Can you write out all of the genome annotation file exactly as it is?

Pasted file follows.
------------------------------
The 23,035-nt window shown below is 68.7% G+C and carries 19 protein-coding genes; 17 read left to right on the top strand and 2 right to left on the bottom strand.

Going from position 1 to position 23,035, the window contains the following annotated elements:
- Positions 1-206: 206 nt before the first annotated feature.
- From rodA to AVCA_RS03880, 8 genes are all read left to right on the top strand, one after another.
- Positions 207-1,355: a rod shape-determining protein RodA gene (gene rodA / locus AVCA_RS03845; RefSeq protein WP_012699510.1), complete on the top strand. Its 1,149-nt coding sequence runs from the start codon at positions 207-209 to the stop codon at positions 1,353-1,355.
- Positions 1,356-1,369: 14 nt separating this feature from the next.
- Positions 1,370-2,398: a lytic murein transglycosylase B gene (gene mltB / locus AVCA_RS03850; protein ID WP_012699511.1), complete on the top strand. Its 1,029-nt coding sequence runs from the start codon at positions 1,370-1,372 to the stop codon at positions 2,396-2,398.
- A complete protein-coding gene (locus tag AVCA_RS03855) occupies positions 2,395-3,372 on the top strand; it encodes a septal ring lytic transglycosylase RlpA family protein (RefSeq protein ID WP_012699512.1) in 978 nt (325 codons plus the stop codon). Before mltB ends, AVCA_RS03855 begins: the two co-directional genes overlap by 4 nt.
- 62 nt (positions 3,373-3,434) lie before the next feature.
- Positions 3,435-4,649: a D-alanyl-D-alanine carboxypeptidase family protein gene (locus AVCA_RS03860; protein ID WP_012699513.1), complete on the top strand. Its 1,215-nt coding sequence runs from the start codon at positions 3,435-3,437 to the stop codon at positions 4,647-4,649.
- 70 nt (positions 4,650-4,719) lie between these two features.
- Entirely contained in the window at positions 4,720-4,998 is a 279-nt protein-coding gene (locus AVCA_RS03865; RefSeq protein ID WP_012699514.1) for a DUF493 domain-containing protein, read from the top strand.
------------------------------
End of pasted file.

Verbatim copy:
The 23,035-nt window shown below is 68.7% G+C and carries 19 protein-coding genes; 17 read left to right on the top strand and 2 right to left on the bottom strand.

Going from position 1 to position 23,035, the window contains the following annotated elements:
- Positions 1-206: 206 nt before the first annotated feature.
- From rodA to AVCA_RS03880, 8 genes are all read left to right on the top strand, one after another.
- Positions 207-1,355: a rod shape-determining protein RodA gene (gene rodA / locus AVCA_RS03845; RefSeq protein WP_012699510.1), complete on the top strand. Its 1,149-nt coding sequence runs from the start codon at positions 207-209 to the stop codon at positions 1,353-1,355.
- Positions 1,356-1,369: 14 nt separating this feature from the next.
- Positions 1,370-2,398: a lytic murein transglycosylase B gene (gene mltB / locus AVCA_RS03850; protein ID WP_012699511.1), complete on the top strand. Its 1,029-nt coding sequence runs from the start codon at positions 1,370-1,372 to the stop codon at positions 2,396-2,398.
- A complete protein-coding gene (locus tag AVCA_RS03855) occupies positions 2,395-3,372 on the top strand; it encodes a septal ring lytic transglycosylase RlpA family protein (RefSeq protein ID WP_012699512.1) in 978 nt (325 codons plus the stop codon). Before mltB ends, AVCA_RS03855 begins: the two co-directional genes overlap by 4 nt.
- 62 nt (positions 3,373-3,434) lie before the next feature.
- Positions 3,435-4,649: a D-alanyl-D-alanine carboxypeptidase family protein gene (locus AVCA_RS03860; protein ID WP_012699513.1), complete on the top strand. Its 1,215-nt coding sequence runs from the start codon at positions 3,435-3,437 to the stop codon at positions 4,647-4,649.
- 70 nt (positions 4,650-4,719) lie between these two features.
- Entirely contained in the window at positions 4,720-4,998 is a 279-nt protein-coding gene (locus AVCA_RS03865; RefSeq protein ID WP_012699514.1) for a DUF493 domain-containing protein, read from the top strand.